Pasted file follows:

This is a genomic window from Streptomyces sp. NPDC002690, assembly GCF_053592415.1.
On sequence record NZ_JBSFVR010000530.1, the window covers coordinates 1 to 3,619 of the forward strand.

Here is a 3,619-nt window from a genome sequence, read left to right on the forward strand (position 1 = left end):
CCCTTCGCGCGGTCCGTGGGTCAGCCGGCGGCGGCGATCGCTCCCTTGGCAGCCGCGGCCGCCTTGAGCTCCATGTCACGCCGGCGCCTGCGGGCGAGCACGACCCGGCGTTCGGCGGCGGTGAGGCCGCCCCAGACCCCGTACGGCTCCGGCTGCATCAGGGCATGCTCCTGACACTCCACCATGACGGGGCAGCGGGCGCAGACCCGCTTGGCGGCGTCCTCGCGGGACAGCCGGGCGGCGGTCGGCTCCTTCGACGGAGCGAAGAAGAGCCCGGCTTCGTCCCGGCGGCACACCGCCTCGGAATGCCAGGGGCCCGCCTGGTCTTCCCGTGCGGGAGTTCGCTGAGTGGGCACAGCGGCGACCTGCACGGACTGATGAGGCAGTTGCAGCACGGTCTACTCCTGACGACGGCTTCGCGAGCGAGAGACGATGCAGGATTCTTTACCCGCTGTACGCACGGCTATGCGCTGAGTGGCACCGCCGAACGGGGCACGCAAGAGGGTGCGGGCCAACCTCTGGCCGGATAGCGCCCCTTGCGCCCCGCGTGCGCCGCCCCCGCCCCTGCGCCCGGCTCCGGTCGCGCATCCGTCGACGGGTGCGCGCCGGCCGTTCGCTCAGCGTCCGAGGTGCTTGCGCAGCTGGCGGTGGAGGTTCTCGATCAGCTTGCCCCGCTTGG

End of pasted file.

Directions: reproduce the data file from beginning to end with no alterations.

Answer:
This is a genomic window from Streptomyces sp. NPDC002690, assembly GCF_053592415.1.
On sequence record NZ_JBSFVR010000530.1, the window covers coordinates 1 to 3,619 of the forward strand.

Here is a 3,619-nt window from a genome sequence, read left to right on the forward strand (position 1 = left end):
CCCTTCGCGCGGTCCGTGGGTCAGCCGGCGGCGGCGATCGCTCCCTTGGCAGCCGCGGCCGCCTTGAGCTCCATGTCACGCCGGCGCCTGCGGGCGAGCACGACCCGGCGTTCGGCGGCGGTGAGGCCGCCCCAGACCCCGTACGGCTCCGGCTGCATCAGGGCATGCTCCTGACACTCCACCATGACGGGGCAGCGGGCGCAGACCCGCTTGGCGGCGTCCTCGCGGGACAGCCGGGCGGCGGTCGGCTCCTTCGACGGAGCGAAGAAGAGCCCGGCTTCGTCCCGGCGGCACACCGCCTCGGAATGCCAGGGGCCCGCCTGGTCTTCCCGTGCGGGAGTTCGCTGAGTGGGCACAGCGGCGACCTGCACGGACTGATGAGGCAGTTGCAGCACGGTCTACTCCTGACGACGGCTTCGCGAGCGAGAGACGATGCAGGATTCTTTACCCGCTGTACGCACGGCTATGCGCTGAGTGGCACCGCCGAACGGGGCACGCAAGAGGGTGCGGGCCAACCTCTGGCCGGATAGCGCCCCTTGCGCCCCGCGTGCGCCGCCCCCGCCCCTGCGCCCGGCTCCGGTCGCGCATCCGTCGACGGGTGCGCGCCGGCCGTTCGCTCAGCGTCCGAGGTGCTTGCGCAGCTGGCGGTGGAGGTTCTCGATCAGCTTGCCCCGCTTGG